On Jan. 5, I was sworn into office as a Minnesota state representative. It was a proud moment for me, my family and the thousands of voters who put their faith in me to amplify their voices at the Minnesota Capitol.

My path to the Legislature is intertwined with the history of our nation — one premised on hope, freedom and liberty, but also mired in the painful history of a country built on systems of white supremacy.

I don't have to look much further than my grandparents to see this. My grandfather worked as a laborer during his upbringing in Mississippi. My grandmother's formal education ended in eighth grade when she had to work in the cotton fields to help support her family. As a young man, my grandfather had to flee Mississippi and the Jim Crow South after an altercation with a white man that put his life in danger. By way of train, he ultimately found refuge in Chicago, where I was later born and raised.

I share this story because it is not lost upon me how my family history, like that of so many other Black folks in this country, illustrates resilience. It's possible to rise above the barricade and pursue opportunities, while still experiencing the painful realities of living as a Black man in our country.

Just a day after I was sworn into office, I was reminded of why my grandfather had to flee Mississippi: White supremacy is still prevalent in our society two generations later.

On Jan. 6, I watched in horror, but not disbelief, as a mob stormed our U.S. Capitol with the intent to disrupt democracy. The riot was powered by the chants "stop the steal," which had no factual basis. I watched participants carry American flags as if an illegal, violent insurrection was somehow a sign of patriotism.

Rioters took photos with officers, and we later learned that some rioters displayed their law enforcement badges and told the officers that they were storming the building to help them. Five people lost their lives after that day, including a Capitol officer. As investigations continue to unfold, we are discovering that not only are some of the rioters members of our military and law enforcement agencies, but that some are linked to violent white supremacist groups. Further investigations show there was high coordination between these extremist groups and their members participating in the insurrection.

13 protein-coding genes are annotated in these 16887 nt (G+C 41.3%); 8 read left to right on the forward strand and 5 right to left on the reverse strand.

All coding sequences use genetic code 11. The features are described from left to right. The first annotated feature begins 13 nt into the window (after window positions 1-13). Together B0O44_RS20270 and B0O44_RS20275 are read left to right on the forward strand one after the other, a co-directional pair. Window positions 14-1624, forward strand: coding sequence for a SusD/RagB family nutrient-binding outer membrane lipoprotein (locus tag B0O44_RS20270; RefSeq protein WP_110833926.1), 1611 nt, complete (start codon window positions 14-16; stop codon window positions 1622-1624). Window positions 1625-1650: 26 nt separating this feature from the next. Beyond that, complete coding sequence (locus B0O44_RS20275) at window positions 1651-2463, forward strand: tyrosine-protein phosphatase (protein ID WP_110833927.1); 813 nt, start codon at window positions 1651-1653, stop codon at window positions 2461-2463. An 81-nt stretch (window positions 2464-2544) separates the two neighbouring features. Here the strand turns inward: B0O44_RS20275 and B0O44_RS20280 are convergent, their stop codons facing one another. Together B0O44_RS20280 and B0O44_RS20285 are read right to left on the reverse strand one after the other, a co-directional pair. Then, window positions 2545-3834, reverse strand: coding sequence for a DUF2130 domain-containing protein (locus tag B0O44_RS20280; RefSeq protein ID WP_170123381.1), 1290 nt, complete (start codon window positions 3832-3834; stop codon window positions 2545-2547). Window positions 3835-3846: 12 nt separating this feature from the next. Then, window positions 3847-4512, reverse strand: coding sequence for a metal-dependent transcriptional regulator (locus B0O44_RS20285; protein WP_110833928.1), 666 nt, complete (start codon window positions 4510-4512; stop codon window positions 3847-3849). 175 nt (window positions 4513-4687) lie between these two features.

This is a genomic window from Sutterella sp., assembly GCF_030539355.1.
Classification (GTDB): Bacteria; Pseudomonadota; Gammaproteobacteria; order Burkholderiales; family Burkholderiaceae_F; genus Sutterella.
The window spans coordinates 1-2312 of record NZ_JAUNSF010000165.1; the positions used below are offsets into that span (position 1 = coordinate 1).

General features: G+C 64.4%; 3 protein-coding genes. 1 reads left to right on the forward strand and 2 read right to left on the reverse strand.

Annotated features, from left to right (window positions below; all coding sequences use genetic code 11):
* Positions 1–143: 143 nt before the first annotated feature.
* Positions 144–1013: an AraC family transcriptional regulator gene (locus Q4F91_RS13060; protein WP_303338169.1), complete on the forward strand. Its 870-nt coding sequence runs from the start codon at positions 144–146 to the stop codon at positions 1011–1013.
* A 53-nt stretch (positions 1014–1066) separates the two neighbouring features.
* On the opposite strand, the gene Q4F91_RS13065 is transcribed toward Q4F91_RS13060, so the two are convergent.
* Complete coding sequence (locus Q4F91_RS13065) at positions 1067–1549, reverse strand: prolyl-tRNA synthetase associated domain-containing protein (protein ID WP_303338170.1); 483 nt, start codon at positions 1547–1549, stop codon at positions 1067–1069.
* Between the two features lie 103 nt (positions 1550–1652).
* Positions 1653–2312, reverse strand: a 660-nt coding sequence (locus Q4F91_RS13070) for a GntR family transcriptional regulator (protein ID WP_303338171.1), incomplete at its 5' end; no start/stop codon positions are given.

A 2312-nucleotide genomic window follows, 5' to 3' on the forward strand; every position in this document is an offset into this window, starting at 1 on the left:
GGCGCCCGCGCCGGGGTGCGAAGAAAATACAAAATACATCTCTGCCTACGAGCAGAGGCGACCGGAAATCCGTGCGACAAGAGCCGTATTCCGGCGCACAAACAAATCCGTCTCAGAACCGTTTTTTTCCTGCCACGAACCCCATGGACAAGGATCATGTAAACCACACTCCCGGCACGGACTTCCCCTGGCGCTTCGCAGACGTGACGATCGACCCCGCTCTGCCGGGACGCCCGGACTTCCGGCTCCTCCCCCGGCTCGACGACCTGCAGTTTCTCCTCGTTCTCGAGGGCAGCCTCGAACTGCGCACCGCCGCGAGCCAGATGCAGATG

I immediately thought of my grandfather and how he had to flee for his life, of my children who have yet to understand the complexity of our history, and my inability to do something in that very moment to protect them. I imagine millions across the nation felt that same call to action to ensure that those so proudly affiliating with white supremacist groups will not be the same people tasked with protecting and serving our communities.

Public safety and white supremacy are patently inconsistent.

Although the insurrection took place in Washington, Minnesota is not immune to the violence we saw on the steps of our nation's Capitol. In 2010, the FBI published a report warning about the rising number of white supremacist affiliates strategically infiltrating the military and law enforcement fields. It recently published another report with the same conclusion.

In addition, the Minnesota Justice Research Center published "Trust in Policing: The Role of White Supremacy," a report that provided further evidence of this concerning trend in our state. We may have missed the first warning, but we cannot ignore the second. It's time for bold legislative action.

In response, I introduced HF 593 to prohibit our licensed police officers from "affiliating with, supporting, or advocating for white supremacist groups, causes, or ideologies or participation in, or active promotion of, an international or domestic extremist group. …" This bill would provide our police licensing board with the ability to root out individuals who would have such affiliations or beliefs.

White supremacy has always been a public health crisis that we have yet to find an effective vaccine for. We must respond with urgency to make sure our law enforcement officers look out for all community members. I thought this could be a bill that would receive bipartisan support. But every Republican legislator on the Public Safety and Criminal Justice Reform Committee opposed it.

This is not the time for "whataboutisms" and "both sides" arguments. Our FBI and Minnesota-specific research warns that we have a clear and present danger lurking among us. It is our moral obligation to make sure we do the right thing to protect all Minnesotans. My bill is the bare minimum.

I urge Minnesotans who care about public safety to reach out to their legislators and ask them to support HF 593. Together, we can take an important step toward eradicating white supremacy from the ranks of law enforcement and creating a Minnesota free of fear and tension between Minnesotans and those tasked to protect us.

Cedrick Frazier, DFL-New Hope, is a member of the Minnesota House.